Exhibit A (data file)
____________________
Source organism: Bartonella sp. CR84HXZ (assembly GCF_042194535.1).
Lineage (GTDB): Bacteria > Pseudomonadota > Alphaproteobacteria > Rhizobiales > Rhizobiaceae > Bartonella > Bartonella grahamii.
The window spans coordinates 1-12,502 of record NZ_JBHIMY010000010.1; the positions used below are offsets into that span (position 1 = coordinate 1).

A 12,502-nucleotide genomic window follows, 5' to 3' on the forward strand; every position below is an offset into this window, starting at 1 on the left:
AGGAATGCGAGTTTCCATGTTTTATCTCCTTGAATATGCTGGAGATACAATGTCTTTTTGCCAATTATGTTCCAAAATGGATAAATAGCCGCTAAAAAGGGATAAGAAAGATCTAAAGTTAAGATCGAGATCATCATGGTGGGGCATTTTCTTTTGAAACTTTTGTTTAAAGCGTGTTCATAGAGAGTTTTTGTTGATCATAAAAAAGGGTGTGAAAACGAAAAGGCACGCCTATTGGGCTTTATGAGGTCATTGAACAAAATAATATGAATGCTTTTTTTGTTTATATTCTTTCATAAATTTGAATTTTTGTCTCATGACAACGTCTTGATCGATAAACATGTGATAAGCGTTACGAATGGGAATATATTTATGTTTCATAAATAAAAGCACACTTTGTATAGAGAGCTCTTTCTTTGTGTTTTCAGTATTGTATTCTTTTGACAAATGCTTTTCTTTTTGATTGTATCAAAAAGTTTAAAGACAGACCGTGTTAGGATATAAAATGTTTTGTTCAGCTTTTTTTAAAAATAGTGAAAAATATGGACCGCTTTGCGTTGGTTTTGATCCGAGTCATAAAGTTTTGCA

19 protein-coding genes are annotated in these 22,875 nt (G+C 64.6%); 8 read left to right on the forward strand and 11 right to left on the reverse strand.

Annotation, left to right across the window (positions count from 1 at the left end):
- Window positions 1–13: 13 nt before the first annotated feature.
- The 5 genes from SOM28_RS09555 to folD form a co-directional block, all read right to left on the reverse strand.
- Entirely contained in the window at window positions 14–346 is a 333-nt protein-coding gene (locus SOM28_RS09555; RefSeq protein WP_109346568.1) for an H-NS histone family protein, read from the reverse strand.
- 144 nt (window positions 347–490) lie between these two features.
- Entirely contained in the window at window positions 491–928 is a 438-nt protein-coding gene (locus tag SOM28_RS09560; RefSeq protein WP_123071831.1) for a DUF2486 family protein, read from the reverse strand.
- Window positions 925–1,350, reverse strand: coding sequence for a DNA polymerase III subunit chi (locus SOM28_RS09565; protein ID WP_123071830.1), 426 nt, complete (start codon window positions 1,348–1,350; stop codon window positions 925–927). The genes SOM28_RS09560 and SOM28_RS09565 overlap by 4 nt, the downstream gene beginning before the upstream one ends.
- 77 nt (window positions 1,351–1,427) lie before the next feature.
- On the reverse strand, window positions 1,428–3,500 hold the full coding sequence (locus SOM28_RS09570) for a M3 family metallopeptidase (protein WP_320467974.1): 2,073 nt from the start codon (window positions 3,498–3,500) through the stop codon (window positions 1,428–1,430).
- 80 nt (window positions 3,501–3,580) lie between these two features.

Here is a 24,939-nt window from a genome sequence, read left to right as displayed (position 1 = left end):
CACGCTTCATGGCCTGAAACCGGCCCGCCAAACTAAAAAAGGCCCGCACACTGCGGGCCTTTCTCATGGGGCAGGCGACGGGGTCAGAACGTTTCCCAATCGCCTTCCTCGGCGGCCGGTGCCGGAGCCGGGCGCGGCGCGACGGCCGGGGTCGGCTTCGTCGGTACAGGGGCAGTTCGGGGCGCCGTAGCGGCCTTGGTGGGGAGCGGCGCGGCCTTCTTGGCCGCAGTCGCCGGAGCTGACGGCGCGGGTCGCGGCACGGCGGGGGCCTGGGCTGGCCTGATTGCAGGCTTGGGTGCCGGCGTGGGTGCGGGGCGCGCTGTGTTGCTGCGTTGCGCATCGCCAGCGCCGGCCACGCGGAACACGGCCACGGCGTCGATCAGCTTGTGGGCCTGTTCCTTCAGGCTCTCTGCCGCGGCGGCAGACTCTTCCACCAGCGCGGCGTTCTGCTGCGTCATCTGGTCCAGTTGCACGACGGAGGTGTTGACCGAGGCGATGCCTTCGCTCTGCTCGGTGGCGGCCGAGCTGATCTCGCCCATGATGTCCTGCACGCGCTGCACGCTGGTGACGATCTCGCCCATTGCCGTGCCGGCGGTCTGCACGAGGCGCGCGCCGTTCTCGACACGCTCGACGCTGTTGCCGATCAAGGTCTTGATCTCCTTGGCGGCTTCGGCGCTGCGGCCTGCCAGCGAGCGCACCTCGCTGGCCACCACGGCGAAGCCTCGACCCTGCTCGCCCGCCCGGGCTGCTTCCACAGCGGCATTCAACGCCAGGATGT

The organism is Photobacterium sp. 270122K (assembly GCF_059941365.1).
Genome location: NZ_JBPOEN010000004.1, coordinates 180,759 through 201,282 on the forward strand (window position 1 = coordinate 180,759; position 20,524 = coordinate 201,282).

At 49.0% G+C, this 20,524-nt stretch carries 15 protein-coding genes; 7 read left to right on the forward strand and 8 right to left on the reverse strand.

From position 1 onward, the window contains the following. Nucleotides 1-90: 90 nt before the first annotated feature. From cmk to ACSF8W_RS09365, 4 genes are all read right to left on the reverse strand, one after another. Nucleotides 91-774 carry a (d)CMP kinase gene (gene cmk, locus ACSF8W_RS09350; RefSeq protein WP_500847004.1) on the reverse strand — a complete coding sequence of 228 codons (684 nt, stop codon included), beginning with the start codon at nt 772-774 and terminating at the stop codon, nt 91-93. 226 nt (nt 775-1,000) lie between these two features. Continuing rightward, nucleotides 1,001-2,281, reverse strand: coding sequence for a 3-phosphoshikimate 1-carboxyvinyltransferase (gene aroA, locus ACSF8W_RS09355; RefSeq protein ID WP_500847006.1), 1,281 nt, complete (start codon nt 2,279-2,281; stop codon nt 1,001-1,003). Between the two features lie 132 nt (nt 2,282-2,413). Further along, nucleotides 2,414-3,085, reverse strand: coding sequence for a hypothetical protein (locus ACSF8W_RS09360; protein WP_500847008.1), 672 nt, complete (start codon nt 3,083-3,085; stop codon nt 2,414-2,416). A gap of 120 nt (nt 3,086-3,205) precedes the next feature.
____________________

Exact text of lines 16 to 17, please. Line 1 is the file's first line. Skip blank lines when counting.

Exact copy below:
- 80 nt (window positions 3,501–3,580) lie between these two features.

Here is a 24,939-nt window from a genome sequence, read left to right as displayed (position 1 = left end):